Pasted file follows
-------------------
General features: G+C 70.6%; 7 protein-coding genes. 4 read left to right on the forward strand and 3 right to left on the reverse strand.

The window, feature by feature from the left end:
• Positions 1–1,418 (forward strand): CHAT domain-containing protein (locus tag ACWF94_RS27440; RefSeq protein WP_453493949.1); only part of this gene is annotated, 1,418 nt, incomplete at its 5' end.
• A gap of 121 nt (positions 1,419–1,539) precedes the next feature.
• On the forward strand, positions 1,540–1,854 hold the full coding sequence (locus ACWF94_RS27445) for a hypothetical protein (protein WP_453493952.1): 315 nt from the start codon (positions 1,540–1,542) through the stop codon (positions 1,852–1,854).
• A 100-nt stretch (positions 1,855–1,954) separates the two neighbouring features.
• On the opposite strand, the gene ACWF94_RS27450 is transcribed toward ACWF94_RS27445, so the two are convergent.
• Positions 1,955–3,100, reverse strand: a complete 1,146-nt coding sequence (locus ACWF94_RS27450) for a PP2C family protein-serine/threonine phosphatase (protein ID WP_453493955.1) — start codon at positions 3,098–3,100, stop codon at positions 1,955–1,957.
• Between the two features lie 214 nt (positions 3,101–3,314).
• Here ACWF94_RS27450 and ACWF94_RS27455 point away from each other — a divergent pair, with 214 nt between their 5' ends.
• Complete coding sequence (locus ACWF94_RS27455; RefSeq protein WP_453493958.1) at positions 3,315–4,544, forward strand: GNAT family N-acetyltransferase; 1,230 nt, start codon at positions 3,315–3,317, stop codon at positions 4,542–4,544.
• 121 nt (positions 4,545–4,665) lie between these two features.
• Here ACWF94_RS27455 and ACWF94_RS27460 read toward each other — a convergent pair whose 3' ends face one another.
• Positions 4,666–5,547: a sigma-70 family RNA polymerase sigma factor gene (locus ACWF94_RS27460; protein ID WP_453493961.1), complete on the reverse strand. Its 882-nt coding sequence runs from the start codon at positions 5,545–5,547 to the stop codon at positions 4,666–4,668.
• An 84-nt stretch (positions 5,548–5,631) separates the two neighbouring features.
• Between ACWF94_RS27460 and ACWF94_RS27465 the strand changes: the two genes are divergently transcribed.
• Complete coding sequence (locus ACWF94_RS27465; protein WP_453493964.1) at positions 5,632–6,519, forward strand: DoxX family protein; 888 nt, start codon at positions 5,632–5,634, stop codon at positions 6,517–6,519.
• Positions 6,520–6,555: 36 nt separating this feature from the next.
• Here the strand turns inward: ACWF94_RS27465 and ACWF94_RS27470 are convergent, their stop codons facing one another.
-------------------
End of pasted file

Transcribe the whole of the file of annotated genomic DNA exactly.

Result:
General features: G+C 70.6%; 7 protein-coding genes. 4 read left to right on the forward strand and 3 right to left on the reverse strand.

The window, feature by feature from the left end:
• Positions 1–1,418 (forward strand): CHAT domain-containing protein (locus tag ACWF94_RS27440; RefSeq protein WP_453493949.1); only part of this gene is annotated, 1,418 nt, incomplete at its 5' end.
• A gap of 121 nt (positions 1,419–1,539) precedes the next feature.
• On the forward strand, positions 1,540–1,854 hold the full coding sequence (locus ACWF94_RS27445) for a hypothetical protein (protein WP_453493952.1): 315 nt from the start codon (positions 1,540–1,542) through the stop codon (positions 1,852–1,854).
• A 100-nt stretch (positions 1,855–1,954) separates the two neighbouring features.
• On the opposite strand, the gene ACWF94_RS27450 is transcribed toward ACWF94_RS27445, so the two are convergent.
• Positions 1,955–3,100, reverse strand: a complete 1,146-nt coding sequence (locus ACWF94_RS27450) for a PP2C family protein-serine/threonine phosphatase (protein ID WP_453493955.1) — start codon at positions 3,098–3,100, stop codon at positions 1,955–1,957.
• Between the two features lie 214 nt (positions 3,101–3,314).
• Here ACWF94_RS27450 and ACWF94_RS27455 point away from each other — a divergent pair, with 214 nt between their 5' ends.
• Complete coding sequence (locus ACWF94_RS27455; RefSeq protein WP_453493958.1) at positions 3,315–4,544, forward strand: GNAT family N-acetyltransferase; 1,230 nt, start codon at positions 3,315–3,317, stop codon at positions 4,542–4,544.
• 121 nt (positions 4,545–4,665) lie between these two features.
• Here ACWF94_RS27455 and ACWF94_RS27460 read toward each other — a convergent pair whose 3' ends face one another.
• Positions 4,666–5,547: a sigma-70 family RNA polymerase sigma factor gene (locus ACWF94_RS27460; protein ID WP_453493961.1), complete on the reverse strand. Its 882-nt coding sequence runs from the start codon at positions 5,545–5,547 to the stop codon at positions 4,666–4,668.
• An 84-nt stretch (positions 5,548–5,631) separates the two neighbouring features.
• Between ACWF94_RS27460 and ACWF94_RS27465 the strand changes: the two genes are divergently transcribed.
• Complete coding sequence (locus ACWF94_RS27465; protein WP_453493964.1) at positions 5,632–6,519, forward strand: DoxX family protein; 888 nt, start codon at positions 5,632–5,634, stop codon at positions 6,517–6,519.
• Positions 6,520–6,555: 36 nt separating this feature from the next.
• Here the strand turns inward: ACWF94_RS27465 and ACWF94_RS27470 are convergent, their stop codons facing one another.